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This week I want to walk you through the Tudor-style shirt I made to be worn under my chain shirt when adventuring as my Black Knight character in the UK LARP system Fools and Heroes. Given that my knight’s underlying kit was inspired by Tudor costumes and working with the typical colours of her Order, I decided to invest time in a version of a shirt I made for banquet wear. With a laced closure and made of durable fabric, so far this shirt has survived the punishment of being worn under my chain shirt.

So, join me as I walk through a variant of Shirt A from Simplicity’s #4095 pattern.

 

The reasons why I chose to make my own shirt rather than use my usual LARP shirt are two-fold – one) I wanted to incorporate the knightly order colours into my kit and two) I didn’t want to end up with a grey shirt after wearing it under my aluminium chain. My OH has a shirt which has been worn under his steel chain and my aluminium chain shirt over the course of his previous characters and what was once crisp white is now sadly turning grey, no matter how much it gets washed. As I am very fond of my natural coloured LARP shirt I thought it was time to bite the bullet and attempt a piece of kit I’d not tried before – shirts.

The material I chose for this black shirt is drill cotton because whilst linen is a lovely cloth, I was nervous that it would pull, catch or tear when worn under the chain rings. I did not like the idea of wearing the garment for most of a day only to find a gash opening up when I took off the armour, or tearing the shirt as I shimmy out of the chain shirt. Those of you who wear this type of armour know what I’m talking about and the fact you usually end up bent over at the waist shaking your shoulders and arms trying to dislodge yourself with no control over what the chain shirt may get caught on. It’s exhausting, and I’m not even in the proper steel chain! Drill cotton is also sturdy, can take a reasonable amount of wear and tear and, my usual concern, is machine-washable.

 

Making the Shirt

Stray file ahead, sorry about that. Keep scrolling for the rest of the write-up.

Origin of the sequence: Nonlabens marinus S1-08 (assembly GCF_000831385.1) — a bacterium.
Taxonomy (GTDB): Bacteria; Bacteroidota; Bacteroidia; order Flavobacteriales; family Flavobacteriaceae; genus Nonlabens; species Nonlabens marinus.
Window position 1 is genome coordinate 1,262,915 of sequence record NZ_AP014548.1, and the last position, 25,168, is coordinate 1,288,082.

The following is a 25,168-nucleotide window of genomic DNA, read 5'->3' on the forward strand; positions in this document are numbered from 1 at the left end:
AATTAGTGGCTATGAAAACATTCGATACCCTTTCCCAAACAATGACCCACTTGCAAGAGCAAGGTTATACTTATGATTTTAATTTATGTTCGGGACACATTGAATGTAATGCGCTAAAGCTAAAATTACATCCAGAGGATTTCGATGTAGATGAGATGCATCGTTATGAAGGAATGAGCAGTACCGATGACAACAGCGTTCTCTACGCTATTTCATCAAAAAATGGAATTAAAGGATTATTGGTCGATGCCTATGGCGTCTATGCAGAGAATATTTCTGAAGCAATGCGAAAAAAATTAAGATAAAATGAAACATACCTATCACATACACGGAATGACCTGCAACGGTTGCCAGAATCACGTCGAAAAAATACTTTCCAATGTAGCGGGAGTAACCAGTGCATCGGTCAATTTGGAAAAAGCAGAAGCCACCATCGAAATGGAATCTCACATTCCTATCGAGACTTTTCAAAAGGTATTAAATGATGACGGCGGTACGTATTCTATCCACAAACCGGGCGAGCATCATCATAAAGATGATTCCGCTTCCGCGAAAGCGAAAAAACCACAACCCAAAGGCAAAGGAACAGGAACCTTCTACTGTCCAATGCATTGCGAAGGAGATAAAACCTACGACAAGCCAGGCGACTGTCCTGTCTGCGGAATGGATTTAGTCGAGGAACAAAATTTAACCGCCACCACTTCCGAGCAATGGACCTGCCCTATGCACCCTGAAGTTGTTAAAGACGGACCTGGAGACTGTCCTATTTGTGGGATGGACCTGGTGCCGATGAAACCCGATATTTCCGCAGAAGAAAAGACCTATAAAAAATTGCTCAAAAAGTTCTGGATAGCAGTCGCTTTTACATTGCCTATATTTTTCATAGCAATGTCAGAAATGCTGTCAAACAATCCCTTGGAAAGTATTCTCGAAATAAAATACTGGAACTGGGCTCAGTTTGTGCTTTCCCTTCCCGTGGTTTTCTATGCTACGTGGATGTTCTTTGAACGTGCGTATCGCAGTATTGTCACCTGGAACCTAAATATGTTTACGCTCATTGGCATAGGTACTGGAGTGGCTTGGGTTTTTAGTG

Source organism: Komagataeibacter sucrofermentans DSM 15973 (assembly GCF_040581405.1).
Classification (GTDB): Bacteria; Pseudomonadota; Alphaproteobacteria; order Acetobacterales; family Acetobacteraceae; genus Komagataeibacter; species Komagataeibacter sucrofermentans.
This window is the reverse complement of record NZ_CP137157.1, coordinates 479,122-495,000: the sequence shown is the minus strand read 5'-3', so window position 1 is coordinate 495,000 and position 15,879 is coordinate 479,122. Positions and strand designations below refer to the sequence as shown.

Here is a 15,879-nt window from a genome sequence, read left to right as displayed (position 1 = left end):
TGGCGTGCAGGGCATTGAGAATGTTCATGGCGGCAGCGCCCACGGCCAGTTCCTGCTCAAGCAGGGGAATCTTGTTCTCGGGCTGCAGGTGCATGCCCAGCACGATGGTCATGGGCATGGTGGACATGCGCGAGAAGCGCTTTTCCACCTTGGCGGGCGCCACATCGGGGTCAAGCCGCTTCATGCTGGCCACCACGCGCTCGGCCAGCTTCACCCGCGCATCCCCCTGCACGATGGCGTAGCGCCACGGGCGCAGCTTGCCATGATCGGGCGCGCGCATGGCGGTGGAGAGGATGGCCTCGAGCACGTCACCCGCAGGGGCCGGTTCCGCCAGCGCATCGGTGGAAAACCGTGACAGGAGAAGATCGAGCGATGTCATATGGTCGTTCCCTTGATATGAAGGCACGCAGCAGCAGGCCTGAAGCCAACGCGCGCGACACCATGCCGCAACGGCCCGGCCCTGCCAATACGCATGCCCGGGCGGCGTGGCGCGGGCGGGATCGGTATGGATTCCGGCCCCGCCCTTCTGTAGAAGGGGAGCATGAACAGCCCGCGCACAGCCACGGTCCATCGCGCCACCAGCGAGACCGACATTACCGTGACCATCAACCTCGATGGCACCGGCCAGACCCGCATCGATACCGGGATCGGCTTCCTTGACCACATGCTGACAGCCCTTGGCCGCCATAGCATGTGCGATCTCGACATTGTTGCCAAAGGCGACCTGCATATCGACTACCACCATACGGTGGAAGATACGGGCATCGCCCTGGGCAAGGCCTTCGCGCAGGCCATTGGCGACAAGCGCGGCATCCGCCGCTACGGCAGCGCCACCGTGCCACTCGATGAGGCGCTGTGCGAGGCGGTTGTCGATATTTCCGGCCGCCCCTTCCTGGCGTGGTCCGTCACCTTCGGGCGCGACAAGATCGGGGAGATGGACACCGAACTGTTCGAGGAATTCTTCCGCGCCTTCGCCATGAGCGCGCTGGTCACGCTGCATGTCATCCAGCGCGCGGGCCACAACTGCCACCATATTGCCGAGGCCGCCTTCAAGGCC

Materials

As you can see, here are the main tools and materials I used to make my shirt (excluding my sewing machine).

After popping the cloth through the wash with a bit of white cloth to check for bleed (to then re-rinse it to check that the cloth has finished bleeding dye) I ironed it flat and folded it in half. Having read through the pattern (and having made a red ruffed shirt previously – talk about ambitious!), I knew that most pieces require multiples of two or to be placed on a fold, so I prepared my cloth for use. Then I folded it up gently to make the length more manageable and so I could store the uncut cloth should I be interrupted.

After checking I had all the pattern pieces for shirt A of the pattern (the one with the lace collar and cuffs), I began to cut all my pattern pieces out. All of them, including facing and interfacing. As I was cutting I marked my notches and dots on the INSIDE of my cloth so that I can match notches and dots as I work. Sometimes before working on a section I have to remark the marks due to wear whilst handling, but marking everything in the beginning gives a mark to work with later.

The Inside of the Yoke

Working through the instructions I stitched the front yoke pieces together, reinforcing the point where the shirt splits with a couple of passes back and forth over the point with my sewing machine. I then attached the front to the back at the shoulder seams, which as you can see gives the ghost of the upper portion of the shirt. I then did the same with the inner facing – a similar piece which will be sewn over the join between the yoke and the main body of the shirt so that the seam is smooth against your skin and keeps the raw edges hidden.

Prepping gathering

I then prepared the front and back shirt sections to be gathered.

I owe my shirt to Sarai Mitnick’s sewing book, because when I read the word “Gather” several times during my first read through of the pattern I had a minor panic so I surfed the internet looking for a quick how-to-guide. Luckily, before I worked myself in a nervous wreck given my time constraints (note to self, start projects way in advance before deadlines!), I remembered I had my sewing book that I had purchased from Colettrie as a learning aid and lo and behold there was a nice, easy explanation amongst its pages.